The year is 1997. You're playing GoldenEye multiplayer with three friends on a big boxy 4:3 TV. You're going to play multiplayer for the next 3 hours, but the twist is: You have to keep the same weapon/play mode specs the whole time! What are they?
Power Weapons, Facility, 10 minutes! I think I've done these very settings for 3 hours, haha.
What's your relationship with the Bond franchise like outside of this particular game? Do you have a favorite Bond actor and a favorite movie?
Like many Millennials, I really didn't care much about Bond until GoldenEye the game, which was really the first meaningful interaction with Bond I ever had. So GoldenEye the movie is my favorite Bond film, and for me, Pierce Brosnan will always be Bond. No offense to Daniel Craig fans, but he's too bulky and sweaty to be my Bond! The women actresses in GoldenEye are also amazing. I really love Judi Dench as M, especially when she calls him a "misogynist dinosaur"! I also love the fact that Famke Janssen (who plays Xenia Onatopp), was so hardcore that she sent an actor to the hospital during filming because she "got carried away," and she herself broke a rib after Brosnan threw her across a room. What a badass!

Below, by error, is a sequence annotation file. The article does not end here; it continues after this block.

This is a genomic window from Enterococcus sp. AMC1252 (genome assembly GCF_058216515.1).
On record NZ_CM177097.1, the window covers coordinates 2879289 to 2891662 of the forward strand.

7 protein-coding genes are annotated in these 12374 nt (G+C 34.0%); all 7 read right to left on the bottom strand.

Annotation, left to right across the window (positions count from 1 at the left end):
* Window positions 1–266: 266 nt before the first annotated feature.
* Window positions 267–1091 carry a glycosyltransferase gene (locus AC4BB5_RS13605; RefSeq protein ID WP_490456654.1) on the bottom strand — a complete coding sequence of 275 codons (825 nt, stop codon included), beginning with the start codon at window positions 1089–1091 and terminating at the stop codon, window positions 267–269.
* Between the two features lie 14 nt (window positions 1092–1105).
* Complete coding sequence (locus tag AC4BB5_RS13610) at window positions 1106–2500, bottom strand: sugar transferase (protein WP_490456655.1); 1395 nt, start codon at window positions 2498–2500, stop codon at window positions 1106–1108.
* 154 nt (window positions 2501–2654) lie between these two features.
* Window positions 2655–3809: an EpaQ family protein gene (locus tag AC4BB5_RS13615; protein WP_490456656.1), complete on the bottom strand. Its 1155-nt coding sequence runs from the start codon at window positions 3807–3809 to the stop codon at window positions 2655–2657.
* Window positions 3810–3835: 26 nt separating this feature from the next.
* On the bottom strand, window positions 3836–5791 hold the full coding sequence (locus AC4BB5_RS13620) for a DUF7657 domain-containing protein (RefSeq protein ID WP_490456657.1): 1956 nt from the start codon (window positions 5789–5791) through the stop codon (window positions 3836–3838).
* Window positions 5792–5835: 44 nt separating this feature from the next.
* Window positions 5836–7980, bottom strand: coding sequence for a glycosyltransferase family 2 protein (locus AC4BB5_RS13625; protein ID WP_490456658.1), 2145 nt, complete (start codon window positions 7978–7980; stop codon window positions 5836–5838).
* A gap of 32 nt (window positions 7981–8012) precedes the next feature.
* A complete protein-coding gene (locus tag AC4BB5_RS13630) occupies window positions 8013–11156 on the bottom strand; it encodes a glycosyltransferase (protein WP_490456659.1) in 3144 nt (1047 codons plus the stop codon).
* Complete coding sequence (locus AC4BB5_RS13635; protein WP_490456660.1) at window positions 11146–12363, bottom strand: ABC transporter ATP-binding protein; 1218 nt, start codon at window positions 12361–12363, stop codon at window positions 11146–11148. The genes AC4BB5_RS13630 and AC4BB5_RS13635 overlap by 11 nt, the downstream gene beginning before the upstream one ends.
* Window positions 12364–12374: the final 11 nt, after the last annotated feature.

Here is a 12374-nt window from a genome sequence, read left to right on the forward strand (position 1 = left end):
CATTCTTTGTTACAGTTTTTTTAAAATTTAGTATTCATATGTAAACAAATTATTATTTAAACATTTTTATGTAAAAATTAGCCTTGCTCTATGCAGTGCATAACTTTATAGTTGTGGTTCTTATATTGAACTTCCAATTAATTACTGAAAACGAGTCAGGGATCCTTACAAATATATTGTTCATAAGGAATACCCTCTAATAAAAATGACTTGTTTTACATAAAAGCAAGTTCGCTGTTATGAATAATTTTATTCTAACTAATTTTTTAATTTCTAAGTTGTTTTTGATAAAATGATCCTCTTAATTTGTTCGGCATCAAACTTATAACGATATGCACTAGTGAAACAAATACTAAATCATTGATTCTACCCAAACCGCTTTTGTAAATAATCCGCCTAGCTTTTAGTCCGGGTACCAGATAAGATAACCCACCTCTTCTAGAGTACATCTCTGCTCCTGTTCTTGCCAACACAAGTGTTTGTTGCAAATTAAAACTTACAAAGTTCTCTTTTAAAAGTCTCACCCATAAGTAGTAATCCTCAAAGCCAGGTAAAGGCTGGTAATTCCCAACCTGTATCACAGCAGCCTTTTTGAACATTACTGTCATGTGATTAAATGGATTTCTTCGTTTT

You're very good at pitching books, and I remember appreciating that you put just as much work into your 2019 GoldenEye proposal as you had the first time around with SMB3, even though we already had a working relationship. But more than that, I remember what a great impression both proposals made on Mike and me. How do you approach a book proposal? What advice would you pass on to people who have a nonfiction book idea that they want to pitch to a press or an agent?
This is such a nice thing to say! Thanks, Gabe. I wanted to give you and Mike just as polished and professional a proposal for GoldenEye as I did for Super Mario Bros. 3 because I respect the hell out of you both, and the work you do for Boss Fight. You deserve only the best.